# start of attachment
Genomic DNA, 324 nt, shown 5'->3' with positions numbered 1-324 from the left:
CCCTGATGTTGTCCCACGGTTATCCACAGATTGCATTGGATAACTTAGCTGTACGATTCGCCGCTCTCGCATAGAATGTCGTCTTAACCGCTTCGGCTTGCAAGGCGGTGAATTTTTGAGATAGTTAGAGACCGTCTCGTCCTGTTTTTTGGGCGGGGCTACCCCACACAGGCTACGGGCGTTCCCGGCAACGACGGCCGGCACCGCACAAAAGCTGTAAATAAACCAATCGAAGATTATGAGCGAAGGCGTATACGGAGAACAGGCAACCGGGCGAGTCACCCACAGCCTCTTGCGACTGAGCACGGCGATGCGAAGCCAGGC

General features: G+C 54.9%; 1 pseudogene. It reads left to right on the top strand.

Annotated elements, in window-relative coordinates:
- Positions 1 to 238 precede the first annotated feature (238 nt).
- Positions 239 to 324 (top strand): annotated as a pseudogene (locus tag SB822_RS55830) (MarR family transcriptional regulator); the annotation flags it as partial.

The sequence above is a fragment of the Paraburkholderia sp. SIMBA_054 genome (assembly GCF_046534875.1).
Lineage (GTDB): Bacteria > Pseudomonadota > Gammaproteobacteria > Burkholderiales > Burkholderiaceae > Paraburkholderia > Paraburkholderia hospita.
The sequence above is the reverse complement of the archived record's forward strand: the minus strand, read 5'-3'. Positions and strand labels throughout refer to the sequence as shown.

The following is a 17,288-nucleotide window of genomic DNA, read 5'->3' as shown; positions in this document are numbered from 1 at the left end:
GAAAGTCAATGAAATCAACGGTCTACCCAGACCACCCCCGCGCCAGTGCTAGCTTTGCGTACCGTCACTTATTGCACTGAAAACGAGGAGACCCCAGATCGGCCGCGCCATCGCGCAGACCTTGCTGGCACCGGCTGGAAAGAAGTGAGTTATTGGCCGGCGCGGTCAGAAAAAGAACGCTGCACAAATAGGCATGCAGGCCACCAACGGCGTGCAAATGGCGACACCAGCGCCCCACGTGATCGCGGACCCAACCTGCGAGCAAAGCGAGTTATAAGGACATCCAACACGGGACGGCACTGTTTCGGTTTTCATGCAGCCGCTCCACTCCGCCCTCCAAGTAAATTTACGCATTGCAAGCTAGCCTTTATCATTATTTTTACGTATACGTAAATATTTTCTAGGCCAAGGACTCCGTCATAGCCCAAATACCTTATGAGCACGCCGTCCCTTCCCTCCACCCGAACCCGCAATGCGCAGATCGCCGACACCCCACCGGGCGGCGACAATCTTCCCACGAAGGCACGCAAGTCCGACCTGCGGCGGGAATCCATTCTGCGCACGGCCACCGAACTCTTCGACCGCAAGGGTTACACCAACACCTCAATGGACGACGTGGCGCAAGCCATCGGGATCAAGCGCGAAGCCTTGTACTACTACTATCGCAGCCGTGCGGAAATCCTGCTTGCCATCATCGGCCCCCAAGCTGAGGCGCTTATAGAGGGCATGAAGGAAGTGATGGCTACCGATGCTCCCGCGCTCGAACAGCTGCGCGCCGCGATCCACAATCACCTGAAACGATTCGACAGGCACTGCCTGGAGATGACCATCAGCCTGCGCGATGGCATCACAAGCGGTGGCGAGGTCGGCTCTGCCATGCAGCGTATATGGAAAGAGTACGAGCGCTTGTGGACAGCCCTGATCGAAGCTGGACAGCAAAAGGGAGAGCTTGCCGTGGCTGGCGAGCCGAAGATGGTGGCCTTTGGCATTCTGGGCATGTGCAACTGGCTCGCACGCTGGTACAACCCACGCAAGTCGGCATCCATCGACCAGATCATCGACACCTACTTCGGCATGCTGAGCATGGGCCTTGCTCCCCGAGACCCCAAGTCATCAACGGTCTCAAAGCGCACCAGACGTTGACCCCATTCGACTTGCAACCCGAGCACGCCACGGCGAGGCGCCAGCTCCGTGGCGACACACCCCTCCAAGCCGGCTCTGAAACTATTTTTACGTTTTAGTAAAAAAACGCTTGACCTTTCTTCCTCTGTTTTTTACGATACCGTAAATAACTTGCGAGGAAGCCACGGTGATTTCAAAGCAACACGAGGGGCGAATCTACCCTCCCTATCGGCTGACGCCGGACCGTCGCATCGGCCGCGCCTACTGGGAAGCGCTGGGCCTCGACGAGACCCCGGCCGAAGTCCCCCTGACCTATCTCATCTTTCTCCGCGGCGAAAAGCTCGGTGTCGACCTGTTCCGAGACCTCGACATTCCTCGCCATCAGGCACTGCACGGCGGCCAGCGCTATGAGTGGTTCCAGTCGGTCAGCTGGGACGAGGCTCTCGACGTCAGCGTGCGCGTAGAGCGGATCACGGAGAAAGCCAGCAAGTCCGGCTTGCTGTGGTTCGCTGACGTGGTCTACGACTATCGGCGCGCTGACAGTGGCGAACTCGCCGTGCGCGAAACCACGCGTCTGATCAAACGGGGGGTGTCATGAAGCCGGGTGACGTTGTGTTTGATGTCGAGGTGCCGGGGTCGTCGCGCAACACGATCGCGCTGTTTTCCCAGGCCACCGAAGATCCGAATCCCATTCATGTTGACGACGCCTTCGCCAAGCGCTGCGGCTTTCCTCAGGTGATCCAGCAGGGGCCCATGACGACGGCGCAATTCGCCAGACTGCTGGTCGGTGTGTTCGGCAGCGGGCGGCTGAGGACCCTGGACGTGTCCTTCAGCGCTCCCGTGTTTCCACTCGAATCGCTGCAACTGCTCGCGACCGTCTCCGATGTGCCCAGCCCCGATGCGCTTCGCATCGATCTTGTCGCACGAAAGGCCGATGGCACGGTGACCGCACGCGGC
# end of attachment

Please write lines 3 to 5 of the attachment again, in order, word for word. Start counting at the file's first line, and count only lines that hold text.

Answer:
General features: G+C 54.9%; 1 pseudogene. It reads left to right on the top strand.

Annotated elements, in window-relative coordinates:
- Positions 1 to 238 precede the first annotated feature (238 nt).